Sunday, December 19, 2010

An Empty Nester Christmas Idea

Greetings again.  I am contemplating what to do for Christmas this year.  Thought it would be a good time to revisit last year's Christmas.  Read to the end, it really was a wonderful day, spent with cooking, memories and a great time to be with Jackie.  Especially now, fondest of memories...

The set up, 12 hours, a different menu item or drink that brought back memories of a meal or vacation we shared.  Jackie filed the photos and did the taste testing.  I got to recreate as best I could.  this is the dessert, but if it interests you, there are links to the other memories at the end...


It's the twelfth hour of a very fun, exciting, memorable... and the most exhausting day in my cooking career. So, instead of something simple like chocolate dipped strawberries, I decided to make something that demands nearly an hour of non-stop whisking... My arm is still sore.

The mystique of a souffle is daunting. Nothing says delicate and impossible for a home cook to do like these little beauties. I am not going to blow smoke up your aprons, this was very difficult to do, lots of elements, LOTS of whisking... But when it turned out... Very satisfying!

Here's what I did...

As always, assemble the ingredients first. Believe it or not, this recipe is evolved from one published in COOKING LIGHT. Not sure why they ever published it, as there is almost nothing light about it... I changed just a few ingredients... Here's what I did...
  • Vanilla Sauce:
  • 2 large egg yolks, lightly beaten
  • 1 cup whole milk
  • 2 1/2 tablespoons sugar
  • 1 teaspoon vanilla extract
  • Dash of salt

  • Soufflé:
  • Cooking spray
  • 1 tablespoon sugar
  • 4 large egg yolks, lightly beaten
  • 3 tablespoons all-purpose flour
  • 2/3 cup whole milk
  • 1/4 cup sugar
  • 1 tablespoon butter
  • 3 tablespoons Grand Marnier (orange-flavored liqueur)
    Actually, I only had Cointreau on hand,
    but that is also an orange-flavored liqueur,
    and worked just fine.
  • 3 teaspoons vanilla extract
  • 6 large egg whites
  • 1/2 teaspoon cream of tartar
  • 1/8 teaspoon salt
  • 2 tablespoons sugar
Before I get to the recipe, I want to pass on a tip... When separating eggs, use your fingers. Cup your fingers and let the whites droop into a bowl. Works much better than the switch back and forth between the shells method.

But I digress...

Here's how to make the vanilla sauce...

Place 2 egg yolks in a bowl. Separately, place 1 cup whole milk and 2 1/2 tablespoons sugar in a small, heavy saucepan over medium heat; heat to 180° or until tiny bubbles form around edge (do not boil).
Gradually add 1/4 cup of the hot milk mixture to the 2 egg yolks, stirring constantly with a whisk. Add another 1/4 cup of the milk mixture at a time, til it is mixed, without cooking the eggs. Whisking is your friend to prevent cooking the yolks.
Return mixture to pan; cook over medium heat until thick and bubbly (about 3 minutes), stirring constantly. Remove from heat. Stir in 1 teaspoon vanilla and dash of salt. Pour into a glass bowl; cover and chill. While you assemble and cook the Souffle'.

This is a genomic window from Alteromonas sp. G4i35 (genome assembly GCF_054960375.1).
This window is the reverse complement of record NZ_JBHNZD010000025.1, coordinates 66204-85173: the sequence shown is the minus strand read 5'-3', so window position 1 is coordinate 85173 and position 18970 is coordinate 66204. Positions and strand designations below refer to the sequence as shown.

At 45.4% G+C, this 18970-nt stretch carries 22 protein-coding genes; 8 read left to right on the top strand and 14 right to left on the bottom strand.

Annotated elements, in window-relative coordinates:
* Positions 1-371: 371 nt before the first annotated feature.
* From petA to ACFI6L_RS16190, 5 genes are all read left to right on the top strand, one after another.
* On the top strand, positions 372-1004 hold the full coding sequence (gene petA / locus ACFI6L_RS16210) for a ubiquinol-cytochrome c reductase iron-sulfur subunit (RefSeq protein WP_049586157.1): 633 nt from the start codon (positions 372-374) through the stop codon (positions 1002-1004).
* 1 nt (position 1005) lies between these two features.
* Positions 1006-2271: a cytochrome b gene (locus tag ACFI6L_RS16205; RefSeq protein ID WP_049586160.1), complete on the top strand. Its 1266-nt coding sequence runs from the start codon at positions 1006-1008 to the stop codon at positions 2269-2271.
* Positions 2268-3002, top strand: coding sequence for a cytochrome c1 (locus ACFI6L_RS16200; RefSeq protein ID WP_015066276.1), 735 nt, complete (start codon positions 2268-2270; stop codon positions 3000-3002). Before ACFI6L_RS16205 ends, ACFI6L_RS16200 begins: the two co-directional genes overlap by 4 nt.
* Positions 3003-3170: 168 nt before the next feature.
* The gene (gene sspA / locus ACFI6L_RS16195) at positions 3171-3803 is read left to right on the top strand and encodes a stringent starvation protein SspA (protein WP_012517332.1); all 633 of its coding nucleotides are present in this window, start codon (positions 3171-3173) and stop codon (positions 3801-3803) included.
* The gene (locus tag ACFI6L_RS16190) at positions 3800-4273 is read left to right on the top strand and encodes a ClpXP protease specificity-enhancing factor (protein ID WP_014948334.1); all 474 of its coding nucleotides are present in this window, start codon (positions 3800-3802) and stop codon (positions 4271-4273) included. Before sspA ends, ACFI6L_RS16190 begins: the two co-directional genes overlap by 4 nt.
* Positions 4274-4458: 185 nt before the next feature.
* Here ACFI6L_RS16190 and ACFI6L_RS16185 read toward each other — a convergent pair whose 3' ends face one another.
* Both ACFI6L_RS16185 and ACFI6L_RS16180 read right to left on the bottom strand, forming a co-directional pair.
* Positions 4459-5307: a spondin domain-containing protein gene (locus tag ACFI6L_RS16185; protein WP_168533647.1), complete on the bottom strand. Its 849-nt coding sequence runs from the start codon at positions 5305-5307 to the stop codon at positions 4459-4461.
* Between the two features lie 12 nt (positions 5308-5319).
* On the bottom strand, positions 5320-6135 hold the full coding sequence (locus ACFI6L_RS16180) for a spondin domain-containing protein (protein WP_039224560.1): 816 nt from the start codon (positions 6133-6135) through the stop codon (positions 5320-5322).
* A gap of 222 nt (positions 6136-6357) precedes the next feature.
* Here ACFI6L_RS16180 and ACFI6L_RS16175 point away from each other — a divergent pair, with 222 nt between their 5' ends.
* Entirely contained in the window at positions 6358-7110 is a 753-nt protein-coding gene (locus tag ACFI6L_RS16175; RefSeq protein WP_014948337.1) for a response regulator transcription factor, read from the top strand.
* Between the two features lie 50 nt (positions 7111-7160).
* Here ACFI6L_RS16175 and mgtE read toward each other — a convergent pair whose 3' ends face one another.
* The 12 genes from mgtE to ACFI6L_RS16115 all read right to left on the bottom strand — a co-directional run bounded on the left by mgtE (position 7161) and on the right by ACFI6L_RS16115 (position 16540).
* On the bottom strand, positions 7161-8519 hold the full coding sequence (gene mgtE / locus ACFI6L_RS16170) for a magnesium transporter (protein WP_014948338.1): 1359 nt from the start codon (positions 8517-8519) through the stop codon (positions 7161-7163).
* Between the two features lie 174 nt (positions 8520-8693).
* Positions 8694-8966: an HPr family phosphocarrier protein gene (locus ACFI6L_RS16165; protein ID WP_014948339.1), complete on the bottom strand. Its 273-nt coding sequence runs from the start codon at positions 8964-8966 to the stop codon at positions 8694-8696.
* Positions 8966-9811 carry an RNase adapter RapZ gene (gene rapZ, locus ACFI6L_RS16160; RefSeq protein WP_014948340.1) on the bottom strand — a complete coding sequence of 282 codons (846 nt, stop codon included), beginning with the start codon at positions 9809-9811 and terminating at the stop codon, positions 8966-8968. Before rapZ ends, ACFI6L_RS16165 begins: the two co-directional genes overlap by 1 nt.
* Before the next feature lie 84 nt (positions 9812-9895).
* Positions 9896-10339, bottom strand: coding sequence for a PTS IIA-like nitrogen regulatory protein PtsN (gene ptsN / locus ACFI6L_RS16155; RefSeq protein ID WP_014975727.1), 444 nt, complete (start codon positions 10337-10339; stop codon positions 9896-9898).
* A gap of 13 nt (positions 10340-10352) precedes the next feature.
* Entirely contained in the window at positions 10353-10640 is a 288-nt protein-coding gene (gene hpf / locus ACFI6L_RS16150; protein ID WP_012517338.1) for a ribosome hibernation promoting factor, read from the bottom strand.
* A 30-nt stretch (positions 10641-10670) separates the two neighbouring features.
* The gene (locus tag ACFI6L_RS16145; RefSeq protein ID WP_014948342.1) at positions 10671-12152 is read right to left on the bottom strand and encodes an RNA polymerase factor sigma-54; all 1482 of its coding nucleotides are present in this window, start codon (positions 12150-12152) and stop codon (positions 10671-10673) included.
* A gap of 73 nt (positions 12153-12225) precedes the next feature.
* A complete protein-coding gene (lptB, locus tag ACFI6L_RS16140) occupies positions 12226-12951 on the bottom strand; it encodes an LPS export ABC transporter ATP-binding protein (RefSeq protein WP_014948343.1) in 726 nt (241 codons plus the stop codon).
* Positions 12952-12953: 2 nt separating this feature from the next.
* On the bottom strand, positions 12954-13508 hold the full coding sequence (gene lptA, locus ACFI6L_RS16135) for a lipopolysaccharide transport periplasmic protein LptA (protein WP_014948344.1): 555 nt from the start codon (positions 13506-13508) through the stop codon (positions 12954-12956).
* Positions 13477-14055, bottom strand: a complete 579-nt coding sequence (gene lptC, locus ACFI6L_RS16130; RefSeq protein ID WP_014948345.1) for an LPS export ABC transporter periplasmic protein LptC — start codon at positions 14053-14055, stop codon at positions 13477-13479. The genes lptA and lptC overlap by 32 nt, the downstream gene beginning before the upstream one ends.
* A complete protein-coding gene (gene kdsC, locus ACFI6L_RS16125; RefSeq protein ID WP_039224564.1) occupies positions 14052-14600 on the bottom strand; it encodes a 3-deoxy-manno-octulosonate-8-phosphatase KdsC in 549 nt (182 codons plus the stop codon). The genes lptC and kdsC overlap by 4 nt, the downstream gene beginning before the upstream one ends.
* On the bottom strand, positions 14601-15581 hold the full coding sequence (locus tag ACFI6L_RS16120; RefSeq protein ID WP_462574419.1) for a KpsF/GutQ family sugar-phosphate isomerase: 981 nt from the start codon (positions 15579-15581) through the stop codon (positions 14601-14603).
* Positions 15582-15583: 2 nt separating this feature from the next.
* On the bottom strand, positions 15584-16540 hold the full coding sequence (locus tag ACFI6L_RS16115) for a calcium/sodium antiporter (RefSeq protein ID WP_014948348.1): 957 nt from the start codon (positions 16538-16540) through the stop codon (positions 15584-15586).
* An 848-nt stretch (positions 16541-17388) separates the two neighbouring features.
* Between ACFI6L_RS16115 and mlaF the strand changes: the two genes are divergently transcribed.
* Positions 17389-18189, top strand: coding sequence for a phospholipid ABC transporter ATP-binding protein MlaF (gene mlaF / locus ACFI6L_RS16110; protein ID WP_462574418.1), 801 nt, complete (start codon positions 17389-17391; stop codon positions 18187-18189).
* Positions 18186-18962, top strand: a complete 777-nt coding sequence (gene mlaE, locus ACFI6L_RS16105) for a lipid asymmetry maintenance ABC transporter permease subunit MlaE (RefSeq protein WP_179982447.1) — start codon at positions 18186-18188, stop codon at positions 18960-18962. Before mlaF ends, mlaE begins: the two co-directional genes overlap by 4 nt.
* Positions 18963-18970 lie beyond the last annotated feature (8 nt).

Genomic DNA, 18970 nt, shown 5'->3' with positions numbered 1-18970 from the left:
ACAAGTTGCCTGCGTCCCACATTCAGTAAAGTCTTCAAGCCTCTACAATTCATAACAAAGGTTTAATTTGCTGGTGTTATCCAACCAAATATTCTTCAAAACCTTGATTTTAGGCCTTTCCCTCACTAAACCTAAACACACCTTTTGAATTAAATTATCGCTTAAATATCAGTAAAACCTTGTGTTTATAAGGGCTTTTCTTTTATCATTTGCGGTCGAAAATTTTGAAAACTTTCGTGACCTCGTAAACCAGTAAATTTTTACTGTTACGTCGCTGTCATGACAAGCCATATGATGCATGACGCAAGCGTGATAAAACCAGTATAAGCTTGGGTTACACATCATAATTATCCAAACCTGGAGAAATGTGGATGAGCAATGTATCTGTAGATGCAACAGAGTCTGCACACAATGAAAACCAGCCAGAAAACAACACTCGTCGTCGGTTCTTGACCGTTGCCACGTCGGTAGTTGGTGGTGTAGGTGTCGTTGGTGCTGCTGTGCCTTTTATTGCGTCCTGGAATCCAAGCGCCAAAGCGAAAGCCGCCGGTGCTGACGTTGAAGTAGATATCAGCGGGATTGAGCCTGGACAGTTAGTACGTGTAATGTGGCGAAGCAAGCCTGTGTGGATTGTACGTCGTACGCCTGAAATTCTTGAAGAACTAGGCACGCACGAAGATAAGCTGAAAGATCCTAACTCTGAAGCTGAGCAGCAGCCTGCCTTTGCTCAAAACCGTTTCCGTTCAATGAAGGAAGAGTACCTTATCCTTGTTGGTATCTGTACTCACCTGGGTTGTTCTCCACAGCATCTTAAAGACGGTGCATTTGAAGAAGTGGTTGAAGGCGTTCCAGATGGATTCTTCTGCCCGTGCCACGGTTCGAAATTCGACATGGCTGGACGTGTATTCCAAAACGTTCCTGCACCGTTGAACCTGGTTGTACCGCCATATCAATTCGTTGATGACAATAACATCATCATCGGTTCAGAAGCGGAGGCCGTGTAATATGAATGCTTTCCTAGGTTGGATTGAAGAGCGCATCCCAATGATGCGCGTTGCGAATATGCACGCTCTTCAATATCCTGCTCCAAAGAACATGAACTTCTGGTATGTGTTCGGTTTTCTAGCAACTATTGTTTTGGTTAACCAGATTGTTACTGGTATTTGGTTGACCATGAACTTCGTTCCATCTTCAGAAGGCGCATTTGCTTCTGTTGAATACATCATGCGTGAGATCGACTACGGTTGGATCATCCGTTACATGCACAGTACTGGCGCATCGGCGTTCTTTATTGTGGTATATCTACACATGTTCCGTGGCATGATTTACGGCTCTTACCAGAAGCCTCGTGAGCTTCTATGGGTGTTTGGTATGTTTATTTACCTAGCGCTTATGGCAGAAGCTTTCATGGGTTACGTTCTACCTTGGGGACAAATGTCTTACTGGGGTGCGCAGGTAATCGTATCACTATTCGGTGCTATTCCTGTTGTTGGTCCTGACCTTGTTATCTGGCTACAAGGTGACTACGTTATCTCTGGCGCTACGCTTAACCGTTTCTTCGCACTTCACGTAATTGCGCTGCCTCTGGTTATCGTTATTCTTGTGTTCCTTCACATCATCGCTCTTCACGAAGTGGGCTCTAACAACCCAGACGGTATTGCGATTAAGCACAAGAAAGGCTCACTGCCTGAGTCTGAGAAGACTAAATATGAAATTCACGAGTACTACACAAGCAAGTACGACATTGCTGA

Preheat oven to 375° (although honestly, you are at least a half hour away from actually cooking. Instead of preheating the oven, it is better that you shack out your arm, trying to increase blood flow... You are going to need it.
To prepare soufflé, coat a medium sized soufflé dish with cooking spray; sprinkle with 1 tablespoon sugar. Be sure to roll the sugar around the sides to coat up to the lip of the bowl. This gives the egg mix something to grip as it climbs the bowl.
Place 3 egg yolks in a medium bowl; set aside. Place flour in a small, heavy saucepan; gradually add 2/3rds cup of whole milk, stirring with a whisk. Stir in 1/4 cup sugar; add butter. Cook over medium heat until thick (about 5 minutes), stirring constantly. Gradually add hot milk mixture to 3 egg yolks, stirring constantly with a whisk Use the same method as you did with the vanilla sauce to make sure the eggs do not cook. Return mixture to pan; cook over medium heat until thick and bubbly (about 3 minutes), stirring constantly. Stir in liqueur and 2 teaspoons vanilla; cook 1 minute, stirring constantly. Remove from heat, and try to get more circulation in your arm.
Place egg whites, cream of tartar, and 1/8 teaspoon salt in a large bowl; beat with a mixer at high speed until soft peaks form. Gradually add 2 tablespoons sugar, 1 tablespoon at a time, beating until stiff peaks form. Gently stir one-fourth of egg white mixture into milk mixture; gently fold in remaining egg white mixture. As you can see from the photo, I used my kitchenaid mixer to achieve the peaks. I could have done it by hand whisking, but I was tired... so tired.
Folding the whites together with the yolk mixture is just a little tough, and needs to be explained. Add a small amount (1/4 of the total) to the yolk mixture first, and go ahead and mix that well. But the remaining 3/4, JUST fold into the mix with as few strokes as possible. It is OK to have visible streaks of white and yellow in the mix.
Spoon into prepared soufflé dish. Place soufflé dish in a 9-inch square baking pan; add hot water to pan to a depth of 1 inch. Bake at 375° for 30 minutes or until puffy and set. Spoon about 3 tablespoons sauce over each serving.
Serve immediately.
I saw this presentation once, and wanted to see if I could replicate... I spooned just 2 heaping tablespoons of the souffle mix into a standard 8 ounce coffee cup. I had prepared the cup same as my souffle bowl, with a bit of cooking spray, and enough sugar rolled around to coat the bottom and sides. I cooked this the same amount of time, and it came out great. If I were making this for more than just two people, I do think i would make individual souffles in coffee cups instead of in a special souffle pan. First, I only have a medium sized one, but also, I like the looks of this. It says casual home cooking, but it also maintains that illusion of something special. Be sure your cups are oven proof.